CDNOW

This multicultural collection of children's stories -- as the subtitle puts it, "a trio of musical tales from around the world -- boasts an all-star cast of readers, musicians, and composers. Each folk tale is in the neighborhood of 20 minutes long and has its own soundtrack performed by the Orchestra of St. Luke's.
"The Fiddler and the Dancin' Witch" tells the story of a boy who disobeys his father and plays the father's magic fiddle, which produces a dramatic confrontation between the boy and the witch who claims the fiddle is hers. It climaxes in a feverish contest in which he has to fiddle longer than she can dance to retain the valuable violin. The lively music is penned by Wynton Marsalis, who also narrates with a friendly drawl; violinist Joshua Bell stars in the lively solo role.

"The Lesson of the Land" is a Native American story about three boys on a journey searching for the spirit animals who'll guide them through life and help them become men. Native American actor Graham Greene, known from his role in Dances with Wolves, reads the story over an atmospheric soundtrack by Edgar Meyer, who also stars as the bass soloist. Dobro player Jerry Douglas also solos.

Titanic actress Kate Winslet, the most famous of the three narrators, is featured on "The Face in the Lake," a fairytale-like story about Winter kidnapping Spring. Patrick Doyle, who composed the soundtrack for Sense and Sensibility (among others), provides a dramatic score in classic Hollywood style.

The texts of all three stories are included in the CD booklet, and can also be found in book form (published by Viking) with full-color illustrations. This CD may contain unfamiliar stories, but it's a rich and varied experience that's about as well-done and stimulating as the genre gets.

Steve Holtje
 
 
 



 
 

MARSALIS The Fiddler and the Dancin' Witch. MEYER The Lesson of the Land. DOYLE The Face in the Lake * Robert Sadin, Steven Mercurio, cond; O of St. Luke's; Wynton Marsalis (nar); Joshua Bell (vn); Graham Greene (nar); Edgar Meyer (db); Jerry Douglas (dobro); Kate Winslet (nar) * SONY SK 60283 (59:43)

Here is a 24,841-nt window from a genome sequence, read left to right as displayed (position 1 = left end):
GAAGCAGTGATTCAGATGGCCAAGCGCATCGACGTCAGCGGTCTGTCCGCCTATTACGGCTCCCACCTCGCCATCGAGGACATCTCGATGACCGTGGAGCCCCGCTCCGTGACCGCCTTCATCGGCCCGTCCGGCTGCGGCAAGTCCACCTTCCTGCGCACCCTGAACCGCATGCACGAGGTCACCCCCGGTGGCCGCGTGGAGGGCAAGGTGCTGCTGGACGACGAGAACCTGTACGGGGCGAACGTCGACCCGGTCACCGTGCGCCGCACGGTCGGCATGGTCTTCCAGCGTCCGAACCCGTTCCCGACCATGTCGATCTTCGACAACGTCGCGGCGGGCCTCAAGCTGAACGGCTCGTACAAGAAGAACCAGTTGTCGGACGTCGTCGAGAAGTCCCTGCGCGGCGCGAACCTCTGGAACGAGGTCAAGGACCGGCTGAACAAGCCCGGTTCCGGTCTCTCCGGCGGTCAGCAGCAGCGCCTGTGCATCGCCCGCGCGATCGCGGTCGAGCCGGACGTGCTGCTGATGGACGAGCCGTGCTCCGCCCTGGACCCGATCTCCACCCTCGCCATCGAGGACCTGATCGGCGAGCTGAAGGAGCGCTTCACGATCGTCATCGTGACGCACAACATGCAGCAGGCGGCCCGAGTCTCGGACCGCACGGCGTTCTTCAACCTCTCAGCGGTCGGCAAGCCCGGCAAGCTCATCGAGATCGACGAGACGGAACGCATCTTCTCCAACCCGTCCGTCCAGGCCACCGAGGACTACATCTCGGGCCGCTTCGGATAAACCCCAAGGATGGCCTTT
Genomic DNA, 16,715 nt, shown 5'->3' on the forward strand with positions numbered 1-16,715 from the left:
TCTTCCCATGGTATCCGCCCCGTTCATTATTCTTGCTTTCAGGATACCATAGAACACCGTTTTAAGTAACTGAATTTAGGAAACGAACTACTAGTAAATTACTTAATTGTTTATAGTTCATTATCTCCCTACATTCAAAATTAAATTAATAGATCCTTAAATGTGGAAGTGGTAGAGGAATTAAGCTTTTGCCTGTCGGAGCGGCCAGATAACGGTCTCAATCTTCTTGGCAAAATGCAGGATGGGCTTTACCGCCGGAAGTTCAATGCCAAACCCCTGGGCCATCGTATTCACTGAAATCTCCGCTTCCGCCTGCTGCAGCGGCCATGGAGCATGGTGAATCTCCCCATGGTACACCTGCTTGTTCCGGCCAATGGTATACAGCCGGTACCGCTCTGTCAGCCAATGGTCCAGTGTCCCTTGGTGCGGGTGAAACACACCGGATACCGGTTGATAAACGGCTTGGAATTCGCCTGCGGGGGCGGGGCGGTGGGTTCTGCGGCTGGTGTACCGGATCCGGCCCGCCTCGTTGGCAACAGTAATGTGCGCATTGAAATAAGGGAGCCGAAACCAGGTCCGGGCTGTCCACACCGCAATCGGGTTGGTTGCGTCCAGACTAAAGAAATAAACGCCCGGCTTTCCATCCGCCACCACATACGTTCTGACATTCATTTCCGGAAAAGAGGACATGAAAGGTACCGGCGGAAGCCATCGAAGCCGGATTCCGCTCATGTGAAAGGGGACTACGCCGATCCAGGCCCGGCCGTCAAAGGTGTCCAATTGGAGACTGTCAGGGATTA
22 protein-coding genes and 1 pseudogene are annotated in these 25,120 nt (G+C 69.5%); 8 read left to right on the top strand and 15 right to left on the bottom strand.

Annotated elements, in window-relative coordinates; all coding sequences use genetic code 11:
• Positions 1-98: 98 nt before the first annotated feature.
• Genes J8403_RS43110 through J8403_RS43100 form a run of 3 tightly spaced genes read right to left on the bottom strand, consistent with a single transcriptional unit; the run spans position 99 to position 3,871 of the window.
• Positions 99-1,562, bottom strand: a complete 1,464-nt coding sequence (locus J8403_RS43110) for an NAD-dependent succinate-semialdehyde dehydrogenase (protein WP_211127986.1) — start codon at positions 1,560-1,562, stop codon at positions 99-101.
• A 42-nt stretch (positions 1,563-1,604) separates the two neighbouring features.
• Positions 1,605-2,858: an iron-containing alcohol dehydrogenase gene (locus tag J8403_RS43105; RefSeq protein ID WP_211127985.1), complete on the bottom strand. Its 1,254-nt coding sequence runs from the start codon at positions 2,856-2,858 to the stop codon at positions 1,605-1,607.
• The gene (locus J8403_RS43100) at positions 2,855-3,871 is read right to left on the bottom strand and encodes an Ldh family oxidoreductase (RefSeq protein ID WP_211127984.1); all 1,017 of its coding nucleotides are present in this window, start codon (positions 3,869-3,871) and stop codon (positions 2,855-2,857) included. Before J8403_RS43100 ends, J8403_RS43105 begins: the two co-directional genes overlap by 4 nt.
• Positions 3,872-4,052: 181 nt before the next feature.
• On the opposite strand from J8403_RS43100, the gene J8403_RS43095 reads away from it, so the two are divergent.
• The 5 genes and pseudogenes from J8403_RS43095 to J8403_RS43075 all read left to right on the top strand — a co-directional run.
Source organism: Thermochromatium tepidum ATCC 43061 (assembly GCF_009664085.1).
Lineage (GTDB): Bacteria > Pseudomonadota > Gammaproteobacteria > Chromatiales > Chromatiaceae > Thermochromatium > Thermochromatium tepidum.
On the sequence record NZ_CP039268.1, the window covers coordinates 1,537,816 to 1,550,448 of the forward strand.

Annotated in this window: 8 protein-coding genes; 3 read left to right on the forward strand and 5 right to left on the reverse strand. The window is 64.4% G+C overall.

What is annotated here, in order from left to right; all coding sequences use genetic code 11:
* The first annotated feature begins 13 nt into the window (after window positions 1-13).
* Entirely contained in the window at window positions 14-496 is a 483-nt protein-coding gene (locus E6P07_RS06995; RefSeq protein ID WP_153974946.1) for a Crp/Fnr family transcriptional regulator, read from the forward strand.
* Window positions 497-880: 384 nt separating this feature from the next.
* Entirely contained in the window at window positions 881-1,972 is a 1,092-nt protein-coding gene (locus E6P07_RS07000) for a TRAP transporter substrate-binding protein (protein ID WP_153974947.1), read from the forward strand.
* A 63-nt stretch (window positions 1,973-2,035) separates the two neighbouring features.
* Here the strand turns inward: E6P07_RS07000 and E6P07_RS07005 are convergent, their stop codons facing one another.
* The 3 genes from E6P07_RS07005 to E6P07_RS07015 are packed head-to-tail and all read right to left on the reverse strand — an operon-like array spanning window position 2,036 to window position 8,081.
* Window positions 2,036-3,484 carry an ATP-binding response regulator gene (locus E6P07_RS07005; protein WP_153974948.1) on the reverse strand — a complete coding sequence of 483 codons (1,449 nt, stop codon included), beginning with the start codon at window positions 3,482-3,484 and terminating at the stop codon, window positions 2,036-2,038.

The press release that accompanies this CD, which bears the title Listen to the Storyteller, claims that these pieces are "inspired by Prokofiev's Peter and the Wolf." The three works are about the same length as Prokofiev's, and, like Peter, they are for narrator and orchestra and are designed for children. But here the similarity ends.

Winton Marsalis has fashioned an attractive piece around a simple story with a moral about why children should heed the voices of their elders. The piece seems to be inspired by Stravinsky--Neoclassical rhythms and harmonies abound. And the extensive use of the solo violin--played wonderfully here by Joshua Bell--and a recurring, repetitious violin figure over a pizzicato bass strongly suggest L'Histoire du soldat. The opening section, "Island in a Deep Blue Sea," and the music accompanying the witch's dance are extended movements that work within the context of the story and remain good, solid pieces of music as well. The second work, by bassist Edgar Meyer, tells a tale that teaches respect for nature. Here, too, there are soloists: Meyer himself on bass and Jerry Douglas on dobro. The music is often effective, especially the interesting scalar passage that represents the three young Native Americans starting out on their journey. The third work by Patrick Doyle, best known for his work in film, is a more conventional fairy tale about a beautiful princess. The music has a cinematic sweep to it that is nicely tailored to the story but somewhat predictable and a bit sentimental. Nowhere on the disc or in the press release are the authors of the stories credited. (Sony is apparently planning a companion book, which will, I am sure, give us this information.) While all three stories are interesting, with the music skillfully enhancing the narratives, the most satisfying work on the disc is by Marsalis. Unlike the others, it consists of a number of substantial movements; these offer a nice break from the narration and, most importantly, sometimes allow the music to tell rather than merely illustrate the story.